We published a paper from Appetite.
Sato K, Kobayashi S, Yamaguchi M, Sakata R, Sasaki Y, Murayama C, Kondo N. Working from home and dietary changes during the COVID-19 pandemic: A longitudinal study of health app (CALO mama) users. Appetite. 2021 May 15:105323. doi: 10.1016/j.appet.2021.105323. Epub ahead of print. PMID: 34004241.
It is plausible that the coronavirus disease pandemic and related changes in work and life patterns affected dietary patterns, but existing studies have limitations owing to a cross-sectional design. Using longitudinal data, we examined dietary changes in people due to the pandemic and work and life patterns. We conducted an online survey on changes in work and life patterns during the pandemic from April 30, 2020, to May 8, 2020, among users of a health app called CALO mama provided in Japan. We retrieved and linked the dietary data for 5,929 participants from January 1, 2020, to May 13, 2020. Generalized linear mixed models were used to estimate the frequencies of food intake associated with the pandemic and work and life patterns. During the state of emergency, the frequency of intake of vegetables, beans, seaweeds, fish, meats, dairy products, and snacks increased, whereas alcohol intake decreased. Working from home was associated with increased intake of vegetables, fruits, dairy products, and snacks but decreased intake of seaweeds, meats, and alcohol. Time spent on childcare was associated with decreased intake of vegetables and fruits but increased intake of meats. Probable depressive symptoms were negatively associated with the frequency of food intake other than snacks and alcohol. We conclude that diet quality improved during the pandemic in general, but attention must be paid to overconsumption of snacks and negative factors such as increased burden of childcare and depression for healthy eating.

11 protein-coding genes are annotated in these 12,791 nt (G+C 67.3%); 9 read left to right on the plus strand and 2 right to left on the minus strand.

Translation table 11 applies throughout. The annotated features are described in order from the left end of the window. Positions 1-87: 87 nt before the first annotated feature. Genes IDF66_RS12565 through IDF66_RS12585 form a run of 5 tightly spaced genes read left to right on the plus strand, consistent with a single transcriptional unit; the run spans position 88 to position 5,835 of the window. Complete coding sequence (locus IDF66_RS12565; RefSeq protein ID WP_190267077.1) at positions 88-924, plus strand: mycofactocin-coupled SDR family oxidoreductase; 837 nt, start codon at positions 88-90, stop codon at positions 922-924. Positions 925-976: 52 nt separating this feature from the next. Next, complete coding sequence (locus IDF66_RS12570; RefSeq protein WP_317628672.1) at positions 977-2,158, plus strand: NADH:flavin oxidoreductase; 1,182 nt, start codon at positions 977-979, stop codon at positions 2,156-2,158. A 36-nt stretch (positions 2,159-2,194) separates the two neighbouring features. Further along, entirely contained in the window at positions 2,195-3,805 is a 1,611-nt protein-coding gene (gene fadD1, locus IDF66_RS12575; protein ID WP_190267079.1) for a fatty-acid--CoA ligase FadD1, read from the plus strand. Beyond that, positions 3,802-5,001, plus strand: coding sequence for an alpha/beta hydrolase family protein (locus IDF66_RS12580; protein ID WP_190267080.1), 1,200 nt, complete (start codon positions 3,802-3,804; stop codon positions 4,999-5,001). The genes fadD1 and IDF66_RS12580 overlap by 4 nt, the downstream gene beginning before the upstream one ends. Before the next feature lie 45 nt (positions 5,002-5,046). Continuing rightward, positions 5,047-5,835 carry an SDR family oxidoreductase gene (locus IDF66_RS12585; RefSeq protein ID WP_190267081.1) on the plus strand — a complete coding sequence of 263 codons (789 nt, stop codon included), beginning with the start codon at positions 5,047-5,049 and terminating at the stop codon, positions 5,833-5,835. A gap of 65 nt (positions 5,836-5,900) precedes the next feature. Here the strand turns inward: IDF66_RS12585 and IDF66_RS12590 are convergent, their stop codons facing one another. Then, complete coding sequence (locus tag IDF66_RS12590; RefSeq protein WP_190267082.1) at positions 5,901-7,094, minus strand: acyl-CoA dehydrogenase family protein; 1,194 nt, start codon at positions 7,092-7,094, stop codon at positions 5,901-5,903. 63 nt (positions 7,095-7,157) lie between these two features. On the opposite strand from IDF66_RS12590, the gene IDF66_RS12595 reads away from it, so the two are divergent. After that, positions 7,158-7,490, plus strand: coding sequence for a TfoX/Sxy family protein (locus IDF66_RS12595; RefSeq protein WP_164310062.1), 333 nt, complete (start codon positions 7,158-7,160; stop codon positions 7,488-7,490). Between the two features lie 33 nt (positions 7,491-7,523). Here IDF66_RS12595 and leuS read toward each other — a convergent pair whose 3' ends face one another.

Keywords: COVID-19; dietary change; fruit and vegetable intake; snacking; work and life pattern; working from home.